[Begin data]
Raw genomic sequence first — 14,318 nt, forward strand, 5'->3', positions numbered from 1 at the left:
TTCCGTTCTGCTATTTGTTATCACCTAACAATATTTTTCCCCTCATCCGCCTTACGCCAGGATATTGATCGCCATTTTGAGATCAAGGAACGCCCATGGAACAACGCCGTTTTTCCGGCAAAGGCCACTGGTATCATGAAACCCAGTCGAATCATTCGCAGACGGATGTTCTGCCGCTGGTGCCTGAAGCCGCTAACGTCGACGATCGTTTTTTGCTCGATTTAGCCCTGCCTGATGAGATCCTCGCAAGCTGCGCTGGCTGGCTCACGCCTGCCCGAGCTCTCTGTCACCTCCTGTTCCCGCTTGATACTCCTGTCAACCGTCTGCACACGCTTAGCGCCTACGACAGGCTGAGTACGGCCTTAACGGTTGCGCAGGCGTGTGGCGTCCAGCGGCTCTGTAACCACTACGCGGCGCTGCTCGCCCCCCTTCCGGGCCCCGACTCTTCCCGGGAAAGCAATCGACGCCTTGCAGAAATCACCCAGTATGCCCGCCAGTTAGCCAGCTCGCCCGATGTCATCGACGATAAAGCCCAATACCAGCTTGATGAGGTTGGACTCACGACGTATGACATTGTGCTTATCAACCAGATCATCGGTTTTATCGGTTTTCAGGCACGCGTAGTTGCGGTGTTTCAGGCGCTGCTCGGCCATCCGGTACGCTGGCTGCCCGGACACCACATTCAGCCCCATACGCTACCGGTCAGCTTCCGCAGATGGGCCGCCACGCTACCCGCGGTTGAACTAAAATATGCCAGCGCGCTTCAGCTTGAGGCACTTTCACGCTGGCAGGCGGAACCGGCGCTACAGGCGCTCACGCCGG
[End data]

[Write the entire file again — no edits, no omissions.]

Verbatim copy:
Raw genomic sequence first — 14,318 nt, forward strand, 5'->3', positions numbered from 1 at the left:
TTCCGTTCTGCTATTTGTTATCACCTAACAATATTTTTCCCCTCATCCGCCTTACGCCAGGATATTGATCGCCATTTTGAGATCAAGGAACGCCCATGGAACAACGCCGTTTTTCCGGCAAAGGCCACTGGTATCATGAAACCCAGTCGAATCATTCGCAGACGGATGTTCTGCCGCTGGTGCCTGAAGCCGCTAACGTCGACGATCGTTTTTTGCTCGATTTAGCCCTGCCTGATGAGATCCTCGCAAGCTGCGCTGGCTGGCTCACGCCTGCCCGAGCTCTCTGTCACCTCCTGTTCCCGCTTGATACTCCTGTCAACCGTCTGCACACGCTTAGCGCCTACGACAGGCTGAGTACGGCCTTAACGGTTGCGCAGGCGTGTGGCGTCCAGCGGCTCTGTAACCACTACGCGGCGCTGCTCGCCCCCCTTCCGGGCCCCGACTCTTCCCGGGAAAGCAATCGACGCCTTGCAGAAATCACCCAGTATGCCCGCCAGTTAGCCAGCTCGCCCGATGTCATCGACGATAAAGCCCAATACCAGCTTGATGAGGTTGGACTCACGACGTATGACATTGTGCTTATCAACCAGATCATCGGTTTTATCGGTTTTCAGGCACGCGTAGTTGCGGTGTTTCAGGCGCTGCTCGGCCATCCGGTACGCTGGCTGCCCGGACACCACATTCAGCCCCATACGCTACCGGTCAGCTTCCGCAGATGGGCCGCCACGCTACCCGCGGTTGAACTAAAATATGCCAGCGCGCTTCAGCTTGAGGCACTTTCACGCTGGCAGGCGGAACCGGCGCTACAGGCGCTCACGCCGG